How to get research working for you and your writing, part 3

It’s very easy to be lazy about research for your writing projects when all you need to do is Google the topic and hey presto, you have an instant choice of several million results to browse without leaving the comfort of your office chair. But even in our virtual age, it can still pay dividends to get off our butts and go see, touch and feel. In this second article, we look at ways of getting people to open up and say what they really think. (If you haven’t read the earlier articles, click here for part 1, and click here for part 2.)

What questions do you ask, and how?

Once you get the conversation rolling, you need to employ some of the basic techniques used by good corporate/business TV interviewers (not journalists and TV interviewers, as their interviews are usually adversarial – makes for more exciting TV, they say.)

You probably won’t need to base your questions on the news reporters’ list of “who, what, where, when, how and why,” because you’re more likely to be looking for feelings and inclinations rather than hard facts. But even though you don’t ask your questions in the news reporter’s style, that list can be a useful structure for you to base your thinking on.

Be careful how you phrase your questions – be tactful and polite 

Always make your questions open-ended, so they invite an answer. Ask for opinions. People love to give their opinions.

Never ask a “closed” question (one that can be answered with a “yes” or a “no.”) Use “open” questions with the news reporters’ list as a basis, but be gentle – not just “why does everyone hate bindweed so much,” but “why do you think bindweed has become such a problem for gardeners?”

When asking a question, just ask one – don’t include more than one key thought. 

When you’ve asked a question, shut up. Let the person speak. Don’t interrupt or attempt to steer what they’re saying. 

If they falter or hesitate on an important point, don’t press them on it. Ask them something else, then return to your original point later on, remembering to ask the question in a different way so they don’t realise it’s the same point. You’ll be surprised how well that can work.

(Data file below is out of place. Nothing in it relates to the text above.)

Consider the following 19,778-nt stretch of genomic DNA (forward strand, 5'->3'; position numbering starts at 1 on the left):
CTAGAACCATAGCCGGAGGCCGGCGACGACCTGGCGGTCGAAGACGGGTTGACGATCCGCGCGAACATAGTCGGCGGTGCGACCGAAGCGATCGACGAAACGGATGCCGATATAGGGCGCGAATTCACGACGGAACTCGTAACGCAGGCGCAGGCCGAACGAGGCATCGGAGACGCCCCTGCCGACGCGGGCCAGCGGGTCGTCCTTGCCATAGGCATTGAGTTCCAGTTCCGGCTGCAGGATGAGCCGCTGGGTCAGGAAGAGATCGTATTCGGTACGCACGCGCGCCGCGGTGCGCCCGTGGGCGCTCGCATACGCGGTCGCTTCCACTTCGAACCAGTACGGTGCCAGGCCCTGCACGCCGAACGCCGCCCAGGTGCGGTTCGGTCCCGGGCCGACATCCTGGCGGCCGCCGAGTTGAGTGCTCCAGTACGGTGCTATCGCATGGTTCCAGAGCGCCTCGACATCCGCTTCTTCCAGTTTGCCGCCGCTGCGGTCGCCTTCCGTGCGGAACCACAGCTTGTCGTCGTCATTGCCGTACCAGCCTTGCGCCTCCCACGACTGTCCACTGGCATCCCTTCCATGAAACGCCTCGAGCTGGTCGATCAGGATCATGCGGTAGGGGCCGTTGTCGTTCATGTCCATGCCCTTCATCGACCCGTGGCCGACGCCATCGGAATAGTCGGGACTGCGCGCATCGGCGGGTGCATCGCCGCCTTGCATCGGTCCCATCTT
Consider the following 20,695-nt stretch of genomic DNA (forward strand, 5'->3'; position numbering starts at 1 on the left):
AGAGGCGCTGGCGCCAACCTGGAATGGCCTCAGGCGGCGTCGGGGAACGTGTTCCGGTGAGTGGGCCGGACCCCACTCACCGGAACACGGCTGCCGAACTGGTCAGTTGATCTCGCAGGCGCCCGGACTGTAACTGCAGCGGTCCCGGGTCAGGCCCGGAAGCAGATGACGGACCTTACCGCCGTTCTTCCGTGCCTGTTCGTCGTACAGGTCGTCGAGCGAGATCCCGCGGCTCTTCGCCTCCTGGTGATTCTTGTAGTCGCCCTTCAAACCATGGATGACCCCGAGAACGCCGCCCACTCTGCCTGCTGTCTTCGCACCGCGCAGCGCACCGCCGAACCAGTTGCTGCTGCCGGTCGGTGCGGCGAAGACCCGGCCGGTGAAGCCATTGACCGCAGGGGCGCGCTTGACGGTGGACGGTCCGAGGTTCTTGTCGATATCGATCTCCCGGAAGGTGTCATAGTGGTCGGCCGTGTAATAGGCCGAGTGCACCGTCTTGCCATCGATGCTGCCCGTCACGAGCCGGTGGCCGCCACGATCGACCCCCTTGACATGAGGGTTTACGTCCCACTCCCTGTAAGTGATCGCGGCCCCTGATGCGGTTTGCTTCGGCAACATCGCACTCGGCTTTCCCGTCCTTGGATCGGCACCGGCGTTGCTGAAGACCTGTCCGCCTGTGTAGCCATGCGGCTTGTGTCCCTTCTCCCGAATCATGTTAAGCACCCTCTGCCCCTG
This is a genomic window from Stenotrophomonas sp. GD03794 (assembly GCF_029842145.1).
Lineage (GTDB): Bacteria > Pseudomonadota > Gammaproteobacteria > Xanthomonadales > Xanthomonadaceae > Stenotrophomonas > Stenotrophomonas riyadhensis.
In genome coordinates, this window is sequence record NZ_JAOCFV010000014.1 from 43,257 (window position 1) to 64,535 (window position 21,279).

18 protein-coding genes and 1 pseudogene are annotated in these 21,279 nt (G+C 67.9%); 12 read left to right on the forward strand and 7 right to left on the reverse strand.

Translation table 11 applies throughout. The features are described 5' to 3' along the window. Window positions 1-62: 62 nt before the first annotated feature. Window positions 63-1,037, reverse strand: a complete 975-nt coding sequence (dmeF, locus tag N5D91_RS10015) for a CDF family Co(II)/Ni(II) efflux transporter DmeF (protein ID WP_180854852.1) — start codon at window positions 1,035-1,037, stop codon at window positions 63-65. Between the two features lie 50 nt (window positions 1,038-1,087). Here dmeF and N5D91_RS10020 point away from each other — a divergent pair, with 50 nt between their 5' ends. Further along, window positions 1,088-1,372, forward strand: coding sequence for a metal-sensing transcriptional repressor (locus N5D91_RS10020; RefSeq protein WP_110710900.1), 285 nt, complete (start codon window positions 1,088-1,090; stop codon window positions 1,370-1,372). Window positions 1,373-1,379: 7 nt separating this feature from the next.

And when you’ve finished, thank them. They’ve helped you to plan your writing project better and more effectively.

Researching from copyright material

An important part of researching for a writing project often is to read other people’s books, blogs and articles on related topics. Be warned, however, that lifting information from someone else’s material is not only immoral but also can get you into pretty deep doo-doo, legally speaking. Plagiarism, although technically not the same as copyright infringement, actually amounts to much the same thing and by trying to pass someone else’s work off as your own, even if you were to get away without a lawsuit, would be very damaging to your credibility.

Needless to say the advent of the internet has made plagiarism almost into an international sport, to the extent that you can now employ tracking services and software to find out who is passing off your work as their own anywhere in the world. The ease with which people can cut and paste text has meant that the old tricks of students using someone else’s essay material has become as easy as a few clicks. This need not concern you unless your writing project is of an academic nature, but be warned. Not only will you have to avoid using anyone else’s material, but also if your writing gets published online you may find others helping themselves to yours.

If you do want to include some quotations from others’ books or articles, even very long ones, doing so normally isn’t difficult, although it can be time consuming to track down an author or copyright owner. Having bits of your book quoted in other books is good publicity and not many authors will turn you down, provided you behave respectfully and honorably. So be sure you get permission to use others’ material and ensure that permission exists in your records (as opposed to verbal permission) … just in case.

More research resources:

“How To Write About Yourself”…how to make the most of yourself, whatever you need to write

“Banana Skin Words and how not to slip on them”…over 1,500 spelling and grammar tips to perfect your written English

“English to English: the A to Z of British-American translations”…more than 2,000 business and social terms from the USA, the UK, Canada, Australia and New Zealand




  1. […] Click on, now, to Part 2 of this article – and here’s Part 3. […]